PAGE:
How the Affiliate Links work (from the publisher point of view)
You are called the publisher in this world. The travel blogger who is trying to get a few bucks from the huge effort put on their posts, is called the publisher. For you, it is quite easy to join the affiliate program and start making money from the commissions that you will earn. The advertisers, the guys on the other side; those giving you the commission, will do everything very easy for you. They will provide a sort of link codes and widgets that you can insert in your website. Have a look to James Clark article to have a more detailed description on how affiliate programs work.
What are the rules (from the advertiser point of view)
You are the small fish here and the rules are set by the advertisers, in other words, the travel blog affiliate programs. The rules can vary depending on the affiliate program that you have chosen. Anyway, there are common aspects that you should be aware. I will not talk about legal nor economic aspects; it is not my field. I will talk how the commission is attributed to whom.
The Bitter Cookie
Let's analyse a typical scenario that happens when a visitor of your travel blog clicks on an affiliate link. After the reader takes action and clicks the link or button, the browser is redirected to the advertiser's website. The URL holds a code that identifies your blog. When you have been identified, the advertiser's site will leave a cookie with your id and an expiry date. If the reader buys something during this session you are lucky; you've got your commission. But if the reader leaves the session, by closing the browser or going to another page, someone else can get your commission.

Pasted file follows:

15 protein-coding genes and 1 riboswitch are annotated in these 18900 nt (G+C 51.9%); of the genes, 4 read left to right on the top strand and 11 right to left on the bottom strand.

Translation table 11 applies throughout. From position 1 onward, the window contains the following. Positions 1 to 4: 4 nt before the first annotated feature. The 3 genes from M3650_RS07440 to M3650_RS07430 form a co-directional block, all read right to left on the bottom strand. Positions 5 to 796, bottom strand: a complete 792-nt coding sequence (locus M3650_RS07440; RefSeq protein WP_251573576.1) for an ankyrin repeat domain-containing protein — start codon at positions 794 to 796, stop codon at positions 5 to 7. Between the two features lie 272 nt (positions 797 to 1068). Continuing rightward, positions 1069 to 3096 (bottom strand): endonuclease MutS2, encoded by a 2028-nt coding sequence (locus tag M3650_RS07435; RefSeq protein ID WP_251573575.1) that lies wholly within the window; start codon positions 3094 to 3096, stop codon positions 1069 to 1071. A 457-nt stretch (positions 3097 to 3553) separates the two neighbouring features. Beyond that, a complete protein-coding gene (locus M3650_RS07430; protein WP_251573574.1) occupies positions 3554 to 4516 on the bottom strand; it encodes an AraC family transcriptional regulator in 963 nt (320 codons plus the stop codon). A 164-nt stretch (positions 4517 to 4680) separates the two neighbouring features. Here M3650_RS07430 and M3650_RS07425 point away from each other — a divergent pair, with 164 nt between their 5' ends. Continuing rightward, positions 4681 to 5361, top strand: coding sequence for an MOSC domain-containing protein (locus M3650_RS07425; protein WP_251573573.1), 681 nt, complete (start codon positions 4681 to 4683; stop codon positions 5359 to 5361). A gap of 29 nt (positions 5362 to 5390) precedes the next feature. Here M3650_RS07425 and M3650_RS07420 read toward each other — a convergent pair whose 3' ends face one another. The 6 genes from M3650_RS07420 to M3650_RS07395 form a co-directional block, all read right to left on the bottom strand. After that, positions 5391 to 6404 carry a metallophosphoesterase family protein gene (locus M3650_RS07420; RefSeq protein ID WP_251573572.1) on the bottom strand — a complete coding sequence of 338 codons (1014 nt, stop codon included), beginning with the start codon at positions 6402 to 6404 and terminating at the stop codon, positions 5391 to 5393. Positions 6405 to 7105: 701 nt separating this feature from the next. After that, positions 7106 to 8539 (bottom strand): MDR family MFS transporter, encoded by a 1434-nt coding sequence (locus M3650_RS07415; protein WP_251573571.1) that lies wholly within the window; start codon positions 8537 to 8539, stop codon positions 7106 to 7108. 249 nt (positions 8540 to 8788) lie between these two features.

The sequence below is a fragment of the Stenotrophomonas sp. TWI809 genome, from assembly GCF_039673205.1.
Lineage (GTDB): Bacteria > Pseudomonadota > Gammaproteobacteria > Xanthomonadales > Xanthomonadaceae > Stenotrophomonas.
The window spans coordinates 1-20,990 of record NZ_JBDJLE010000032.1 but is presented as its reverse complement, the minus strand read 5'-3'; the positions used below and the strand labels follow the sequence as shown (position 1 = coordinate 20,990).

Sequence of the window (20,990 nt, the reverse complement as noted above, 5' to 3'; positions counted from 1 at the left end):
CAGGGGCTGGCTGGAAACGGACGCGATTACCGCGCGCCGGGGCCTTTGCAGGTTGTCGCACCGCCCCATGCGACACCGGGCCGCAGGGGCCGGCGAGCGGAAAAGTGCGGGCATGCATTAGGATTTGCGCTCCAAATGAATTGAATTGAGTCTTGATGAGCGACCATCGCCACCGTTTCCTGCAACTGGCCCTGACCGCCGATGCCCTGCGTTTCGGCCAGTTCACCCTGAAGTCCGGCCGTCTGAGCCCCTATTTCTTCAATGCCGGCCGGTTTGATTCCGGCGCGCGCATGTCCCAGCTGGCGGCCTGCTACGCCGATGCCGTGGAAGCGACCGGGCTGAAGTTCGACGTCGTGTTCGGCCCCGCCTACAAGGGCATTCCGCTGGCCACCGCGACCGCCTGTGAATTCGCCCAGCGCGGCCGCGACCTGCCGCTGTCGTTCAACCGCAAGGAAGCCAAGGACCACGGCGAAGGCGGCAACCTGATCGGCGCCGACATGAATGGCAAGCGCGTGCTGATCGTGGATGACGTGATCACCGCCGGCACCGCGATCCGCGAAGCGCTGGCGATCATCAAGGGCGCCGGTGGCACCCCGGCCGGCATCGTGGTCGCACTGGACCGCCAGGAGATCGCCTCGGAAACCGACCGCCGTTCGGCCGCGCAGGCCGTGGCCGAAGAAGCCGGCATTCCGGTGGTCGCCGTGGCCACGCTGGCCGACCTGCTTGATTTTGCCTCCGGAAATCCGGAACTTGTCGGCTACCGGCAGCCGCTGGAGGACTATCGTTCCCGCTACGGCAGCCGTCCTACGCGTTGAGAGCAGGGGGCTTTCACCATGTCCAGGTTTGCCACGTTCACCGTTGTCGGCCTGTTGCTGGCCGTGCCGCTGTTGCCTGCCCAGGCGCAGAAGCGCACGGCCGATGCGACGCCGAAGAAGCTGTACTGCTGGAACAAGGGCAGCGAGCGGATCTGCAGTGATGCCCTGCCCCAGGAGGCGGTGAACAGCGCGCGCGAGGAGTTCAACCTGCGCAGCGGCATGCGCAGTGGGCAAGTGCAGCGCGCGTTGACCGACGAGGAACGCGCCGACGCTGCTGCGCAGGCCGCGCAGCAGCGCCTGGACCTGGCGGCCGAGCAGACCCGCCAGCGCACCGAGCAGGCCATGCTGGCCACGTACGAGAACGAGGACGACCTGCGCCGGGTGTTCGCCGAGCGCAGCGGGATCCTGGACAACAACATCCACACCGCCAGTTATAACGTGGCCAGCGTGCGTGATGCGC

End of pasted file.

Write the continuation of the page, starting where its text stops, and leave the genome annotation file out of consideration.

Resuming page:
The most evident happens when the cookie expires. An expired cookie doesn't entitle you for any revenue. Cookie live periods change depending on the advertiser's polices; their rules. Some require the user to buy during the same session to entitle you for a commission. In this case, you can think that you don't have a cookie, meaning that if your reader doesn't buy at the moment that you sent her/him to the advertiser's pages, you will not get a single penny. Others can set expiry periods of a week or a month. This means that, if your readers get back to the advertiser's site and buy something even without visiting you site in that session, you will get the commission.
The later case looks fair, because the advertiser respects your effort to divert traffic to him, giving you a grace period. But, what happens if your reader visits another blog that implements an affiliate program with the same advertiser? Bad news. The majority of programs use a last cookie grants the commission. This is so because it is difficult to stablish a shared commission scheme. You can always be on the bright side of life and think that you will be the last!
How to Optimize Travel Affiliation Programs Conversion Rate?
To improve your travel blog affiliate marketing conversion ratios, i.e. make money with your travel blog affiliate links, you have to think about how the rules of the advertiser guys work, but also use a bit of neuromarketing and understand when your readers are ready to buy.
1. Be Relevant on What you Offer
Being relevant is a constant in the digital world. To gather attention from your readers, you need to be relevant to their tastes. To scale on Google search engine, your posts have to be relevant to the user search intention. To increase your affiliate income, the products that you offer should be relevant to the article you are writing.